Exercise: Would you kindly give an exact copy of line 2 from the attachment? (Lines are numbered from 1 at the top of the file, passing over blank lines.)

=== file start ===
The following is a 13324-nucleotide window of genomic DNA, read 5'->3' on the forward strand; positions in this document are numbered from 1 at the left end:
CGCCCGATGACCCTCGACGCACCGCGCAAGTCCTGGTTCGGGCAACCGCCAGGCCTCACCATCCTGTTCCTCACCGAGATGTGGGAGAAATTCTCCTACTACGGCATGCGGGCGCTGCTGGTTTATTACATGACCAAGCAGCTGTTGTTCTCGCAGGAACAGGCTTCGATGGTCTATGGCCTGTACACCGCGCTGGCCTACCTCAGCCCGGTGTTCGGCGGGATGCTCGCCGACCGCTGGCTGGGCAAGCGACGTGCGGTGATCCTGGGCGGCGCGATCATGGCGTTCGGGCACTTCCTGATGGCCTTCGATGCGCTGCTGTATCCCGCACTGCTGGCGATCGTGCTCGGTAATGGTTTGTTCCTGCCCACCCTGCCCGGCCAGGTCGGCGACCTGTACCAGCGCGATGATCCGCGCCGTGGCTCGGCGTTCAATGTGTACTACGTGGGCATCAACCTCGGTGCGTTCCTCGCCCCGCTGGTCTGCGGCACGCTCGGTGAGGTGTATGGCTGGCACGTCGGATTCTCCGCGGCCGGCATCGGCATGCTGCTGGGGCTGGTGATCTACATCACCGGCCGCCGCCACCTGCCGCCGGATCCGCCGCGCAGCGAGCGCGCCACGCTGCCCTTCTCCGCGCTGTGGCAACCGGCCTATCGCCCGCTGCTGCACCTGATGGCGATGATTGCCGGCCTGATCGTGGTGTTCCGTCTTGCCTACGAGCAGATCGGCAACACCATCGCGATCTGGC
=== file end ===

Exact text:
CGCCCGATGACCCTCGACGCACCGCGCAAGTCCTGGTTCGGGCAACCGCCAGGCCTCACCATCCTGTTCCTCACCGAGATGTGGGAGAAATTCTCCTACTACGGCATGCGGGCGCTGCTGGTTTATTACATGACCAAGCAGCTGTTGTTCTCGCAGGAACAGGCTTCGATGGTCTATGGCCTGTACACCGCGCTGGCCTACCTCAGCCCGGTGTTCGGCGGGATGCTCGCCGACCGCTGGCTGGGCAAGCGACGTGCGGTGATCCTGGGCGGCGCGATCATGGCGTTCGGGCACTTCCTGATGGCCTTCGATGCGCTGCTGTATCCCGCACTGCTGGCGATCGTGCTCGGTAATGGTTTGTTCCTGCCCACCCTGCCCGGCCAGGTCGGCGACCTGTACCAGCGCGATGATCCGCGCCGTGGCTCGGCGTTCAATGTGTACTACGTGGGCATCAACCTCGGTGCGTTCCTCGCCCCGCTGGTCTGCGGCACGCTCGGTGAGGTGTATGGCTGGCACGTCGGATTCTCCGCGGCCGGCATCGGCATGCTGCTGGGGCTGGTGATCTACATCACCGGCCGCCGCCACCTGCCGCCGGATCCGCCGCGCAGCGAGCGCGCCACGCTGCCCTTCTCCGCGCTGTGGCAACCGGCCTATCGCCCGCTGCTGCACCTGATGGCGATGATTGCCGGCCTGATCGTGGTGTTCCGTCTTGCCTACGAGCAGATCGGCAACACCATCGCGATCTGGC